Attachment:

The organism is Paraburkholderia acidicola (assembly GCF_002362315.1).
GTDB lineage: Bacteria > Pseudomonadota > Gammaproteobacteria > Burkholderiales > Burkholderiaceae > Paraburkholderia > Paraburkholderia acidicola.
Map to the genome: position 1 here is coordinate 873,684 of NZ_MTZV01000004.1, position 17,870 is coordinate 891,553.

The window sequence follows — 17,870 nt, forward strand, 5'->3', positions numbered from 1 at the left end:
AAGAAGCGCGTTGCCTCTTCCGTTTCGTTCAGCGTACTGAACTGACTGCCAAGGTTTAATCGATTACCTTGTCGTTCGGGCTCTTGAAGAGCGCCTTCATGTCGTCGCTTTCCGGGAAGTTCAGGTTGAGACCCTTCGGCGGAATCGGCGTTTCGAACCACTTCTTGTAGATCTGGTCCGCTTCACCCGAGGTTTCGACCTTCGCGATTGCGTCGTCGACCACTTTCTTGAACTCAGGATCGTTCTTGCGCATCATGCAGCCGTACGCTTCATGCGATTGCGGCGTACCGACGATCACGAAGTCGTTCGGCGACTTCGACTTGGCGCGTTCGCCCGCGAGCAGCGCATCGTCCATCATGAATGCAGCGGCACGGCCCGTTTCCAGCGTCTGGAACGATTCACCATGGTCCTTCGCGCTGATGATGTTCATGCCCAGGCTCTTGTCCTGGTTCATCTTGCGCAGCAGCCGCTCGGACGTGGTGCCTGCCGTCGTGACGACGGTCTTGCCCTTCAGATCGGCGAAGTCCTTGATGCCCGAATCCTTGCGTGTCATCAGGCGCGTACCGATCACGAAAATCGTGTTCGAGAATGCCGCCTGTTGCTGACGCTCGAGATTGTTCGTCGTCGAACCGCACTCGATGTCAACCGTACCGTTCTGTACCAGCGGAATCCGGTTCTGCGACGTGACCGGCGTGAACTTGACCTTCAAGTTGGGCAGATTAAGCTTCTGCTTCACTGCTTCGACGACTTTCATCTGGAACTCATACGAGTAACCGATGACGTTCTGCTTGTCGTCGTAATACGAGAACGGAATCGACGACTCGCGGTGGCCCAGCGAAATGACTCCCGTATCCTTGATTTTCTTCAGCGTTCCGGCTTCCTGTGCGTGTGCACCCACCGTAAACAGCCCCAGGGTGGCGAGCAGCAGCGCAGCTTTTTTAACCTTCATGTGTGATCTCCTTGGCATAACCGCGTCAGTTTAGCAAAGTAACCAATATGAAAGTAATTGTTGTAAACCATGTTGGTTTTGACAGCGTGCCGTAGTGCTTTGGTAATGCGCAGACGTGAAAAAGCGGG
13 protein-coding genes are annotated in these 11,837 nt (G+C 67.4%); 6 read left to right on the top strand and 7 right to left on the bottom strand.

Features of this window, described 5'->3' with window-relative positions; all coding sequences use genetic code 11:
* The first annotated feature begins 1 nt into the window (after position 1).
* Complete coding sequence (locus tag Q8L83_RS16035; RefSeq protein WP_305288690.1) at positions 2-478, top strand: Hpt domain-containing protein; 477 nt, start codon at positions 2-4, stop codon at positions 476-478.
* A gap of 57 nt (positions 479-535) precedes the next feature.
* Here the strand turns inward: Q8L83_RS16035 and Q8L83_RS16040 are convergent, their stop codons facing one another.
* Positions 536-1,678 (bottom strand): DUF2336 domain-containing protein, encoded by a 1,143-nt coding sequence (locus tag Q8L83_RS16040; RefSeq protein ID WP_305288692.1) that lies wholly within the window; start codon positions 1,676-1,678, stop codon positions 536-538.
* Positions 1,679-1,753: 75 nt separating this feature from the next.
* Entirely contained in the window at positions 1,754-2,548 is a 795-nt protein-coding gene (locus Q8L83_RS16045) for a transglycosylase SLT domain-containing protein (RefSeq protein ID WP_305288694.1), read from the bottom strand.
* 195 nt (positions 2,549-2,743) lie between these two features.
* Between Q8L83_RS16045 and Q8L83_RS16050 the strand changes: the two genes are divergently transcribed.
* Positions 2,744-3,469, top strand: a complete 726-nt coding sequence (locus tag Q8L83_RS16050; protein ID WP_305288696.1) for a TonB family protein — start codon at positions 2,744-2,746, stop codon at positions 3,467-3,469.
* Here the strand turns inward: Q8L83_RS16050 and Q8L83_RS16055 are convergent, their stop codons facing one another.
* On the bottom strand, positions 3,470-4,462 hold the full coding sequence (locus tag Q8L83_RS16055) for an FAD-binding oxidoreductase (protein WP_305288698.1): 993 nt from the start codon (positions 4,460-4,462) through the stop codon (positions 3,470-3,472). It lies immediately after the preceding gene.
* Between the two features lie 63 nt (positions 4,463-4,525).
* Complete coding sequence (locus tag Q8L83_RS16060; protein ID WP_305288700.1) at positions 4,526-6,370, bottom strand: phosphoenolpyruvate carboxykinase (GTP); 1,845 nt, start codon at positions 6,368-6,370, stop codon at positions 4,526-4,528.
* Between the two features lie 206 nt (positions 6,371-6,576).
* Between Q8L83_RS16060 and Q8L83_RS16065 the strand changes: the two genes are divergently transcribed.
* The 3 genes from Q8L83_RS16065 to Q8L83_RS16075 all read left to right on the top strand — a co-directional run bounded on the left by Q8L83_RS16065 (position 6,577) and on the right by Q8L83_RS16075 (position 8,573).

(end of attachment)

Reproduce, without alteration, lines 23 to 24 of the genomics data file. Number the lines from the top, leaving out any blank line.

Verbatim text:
* Between Q8L83_RS16060 and Q8L83_RS16065 the strand changes: the two genes are divergently transcribed.
* The 3 genes from Q8L83_RS16065 to Q8L83_RS16075 all read left to right on the top strand — a co-directional run bounded on the left by Q8L83_RS16065 (position 6,577) and on the right by Q8L83_RS16075 (position 8,573).